Actually, the more I think about it, the more I think it would also potentially stop a lot of other attacks. For instance, if I can propogate a signed message declaring that client X gave me Y chunks, you might be able to do a better job allocating bandwidth to clients that upload a lot. A node could keep a "relative trust index" used to prioritize who gets data. Basically, anyone who gives me data (that passed checksum!) gets their trust index increased, and anyone they vouch for, and so on. Bogus clie
          • by shark72 (702619)

            "That sounds like a lot of work. I think I'll just use another ISP. :P"

            I believe that is what Comcast wants. With fewer folks like you on their network, their average bandwidth consumption per customer goes down, and they have to process fewer DMCA letters.

            I know, I know -- we all only use it for Linux distros -- but you see my point.

        • by Jay L (74152)
          You could make the legal argument that presenting a certificate as belonging to another organization if fraud

          I think you could make the legal argument that presenting a message as coming from a certain IP address is fraud, but I've been shouted down on that one before. Not by lawyers, mind you, just by a fellow IANAL.
        • Re: (Score:3, Insightful)

          by evilviper (135110)

          Comcast can't currently afford to intercept all SSL connections, inspect the certificate to see if they can forge it, and proxy the connection just to do packet inspection.

          No need for that:

          Require all users to add and authorize Comcast's cert.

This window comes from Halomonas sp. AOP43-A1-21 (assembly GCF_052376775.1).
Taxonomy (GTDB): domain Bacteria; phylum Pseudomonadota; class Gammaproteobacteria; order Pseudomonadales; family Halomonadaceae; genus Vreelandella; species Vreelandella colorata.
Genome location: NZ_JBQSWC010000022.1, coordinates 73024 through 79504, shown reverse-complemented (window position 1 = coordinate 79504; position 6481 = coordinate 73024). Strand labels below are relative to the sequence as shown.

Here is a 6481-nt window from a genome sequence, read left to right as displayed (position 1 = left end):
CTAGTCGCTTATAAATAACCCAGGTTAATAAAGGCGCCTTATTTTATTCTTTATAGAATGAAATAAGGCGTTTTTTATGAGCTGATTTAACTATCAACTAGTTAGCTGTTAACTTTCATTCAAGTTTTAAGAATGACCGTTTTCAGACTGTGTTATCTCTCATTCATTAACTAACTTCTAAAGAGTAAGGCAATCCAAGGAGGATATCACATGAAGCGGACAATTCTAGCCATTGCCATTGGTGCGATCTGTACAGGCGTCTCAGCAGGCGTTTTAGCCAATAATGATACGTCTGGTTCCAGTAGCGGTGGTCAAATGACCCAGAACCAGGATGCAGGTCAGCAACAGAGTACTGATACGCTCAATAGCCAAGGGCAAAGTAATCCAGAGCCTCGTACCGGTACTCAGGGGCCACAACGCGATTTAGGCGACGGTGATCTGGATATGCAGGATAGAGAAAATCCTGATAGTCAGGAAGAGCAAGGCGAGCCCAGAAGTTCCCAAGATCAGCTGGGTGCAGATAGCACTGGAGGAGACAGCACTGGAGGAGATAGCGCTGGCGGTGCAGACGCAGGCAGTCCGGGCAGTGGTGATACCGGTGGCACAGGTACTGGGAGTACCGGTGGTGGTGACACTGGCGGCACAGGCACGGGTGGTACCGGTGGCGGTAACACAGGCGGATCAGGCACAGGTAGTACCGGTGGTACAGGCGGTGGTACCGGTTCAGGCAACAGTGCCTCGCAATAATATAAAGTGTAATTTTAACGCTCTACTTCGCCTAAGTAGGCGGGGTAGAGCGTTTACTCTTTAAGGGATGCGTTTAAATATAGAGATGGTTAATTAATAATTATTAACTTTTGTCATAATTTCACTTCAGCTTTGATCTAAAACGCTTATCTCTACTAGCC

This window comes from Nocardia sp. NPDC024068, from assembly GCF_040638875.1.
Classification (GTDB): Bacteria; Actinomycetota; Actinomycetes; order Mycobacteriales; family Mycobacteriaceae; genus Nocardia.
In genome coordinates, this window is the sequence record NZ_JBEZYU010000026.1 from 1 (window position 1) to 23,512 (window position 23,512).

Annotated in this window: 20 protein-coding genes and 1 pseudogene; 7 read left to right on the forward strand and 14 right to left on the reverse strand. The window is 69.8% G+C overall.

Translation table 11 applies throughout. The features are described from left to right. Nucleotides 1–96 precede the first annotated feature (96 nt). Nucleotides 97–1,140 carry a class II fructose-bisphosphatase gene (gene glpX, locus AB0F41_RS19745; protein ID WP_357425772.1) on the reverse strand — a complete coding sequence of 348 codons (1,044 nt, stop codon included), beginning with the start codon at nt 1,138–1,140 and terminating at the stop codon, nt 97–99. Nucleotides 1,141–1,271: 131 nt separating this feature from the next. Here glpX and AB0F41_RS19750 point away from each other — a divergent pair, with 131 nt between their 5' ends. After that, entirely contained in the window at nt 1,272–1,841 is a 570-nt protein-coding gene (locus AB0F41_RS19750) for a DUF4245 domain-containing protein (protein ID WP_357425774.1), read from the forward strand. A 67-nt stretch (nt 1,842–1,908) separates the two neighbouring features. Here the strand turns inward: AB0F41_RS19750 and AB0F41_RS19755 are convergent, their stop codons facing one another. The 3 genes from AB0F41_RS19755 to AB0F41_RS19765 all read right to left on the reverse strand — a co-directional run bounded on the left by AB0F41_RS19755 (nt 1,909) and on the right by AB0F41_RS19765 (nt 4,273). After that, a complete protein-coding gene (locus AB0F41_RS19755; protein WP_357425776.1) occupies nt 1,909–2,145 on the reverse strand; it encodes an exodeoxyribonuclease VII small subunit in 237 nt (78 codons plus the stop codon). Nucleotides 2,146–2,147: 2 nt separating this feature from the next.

Proxy all SSL/TLS connections.
          Block all other encrypted traffic.

          Even if comcast tries to join the network to disrupt it, they can't disrupt communication between nodes when the chain-of-authority does not use their keys,

          What? Why would they need to "join" bittorrent i

    • No they just (start) to throttle all encrypted communication. Didn't we hear about an ISP who did/does this?
      And/or they buy a device like the netenforcer http://www.allot.com/ [allot.com] which the manufacturer claims can throttle torrent traffic.

    • by muffen (321442)
      They are probably just using some type of QoS that throttles P2P traffic so it doesn't exceed X% bandwidth usage.
      • I think this would be preferable to what they are doing. Comcast is telling each side "The other side hung up". Limiting P2P to a certain % would still allow some P2P to happen. Then, night time would be a productive time to download a Ubuntu 7.1 DVD iso, for example -- no one is awake, no other internet traffic is happening, go for it.

        If all ISPs did this, and advertised the percent cap...ok, my pie in the sky just fell on my head.
    • Re:Makes me wonder (Score:5, Interesting)

      by walt-sjc (145127) on Tuesday October 23, 2007 @09:28AM (#21083979)
      From what I understand, they are forging packets that make your BT client think that peers have hung up on you. Since they (comcast) are the man-in-the-middle, they can easily perform these types of attacks.

      And that's what this is. An attack. QOS would just slow things down, this kills. I don't mind QOS. I do mind active damage.

      It's time to take p2p to the next level - implementing some of the concepts of the old freenet (the encryption part) and make the traffic unidentifiable. Maybe move it to UDP and make it look like DNS. Or Skype.
      • by rucs_hack (784150)
        what if they then just start denying any encrypted traffic outside of certain types? Oh sorry, 'dalaying' it? From what I understand its easy to tell if ssh is in use, what with the standard port 22 thing, just not easy to read it.

        I doubt people could easily use ssh for bittorrent, since lots of people are on networks that don't do what comcast does, so if your seed isn't using it, you're screwed. Needing to use ssh would probably kill bittorrent.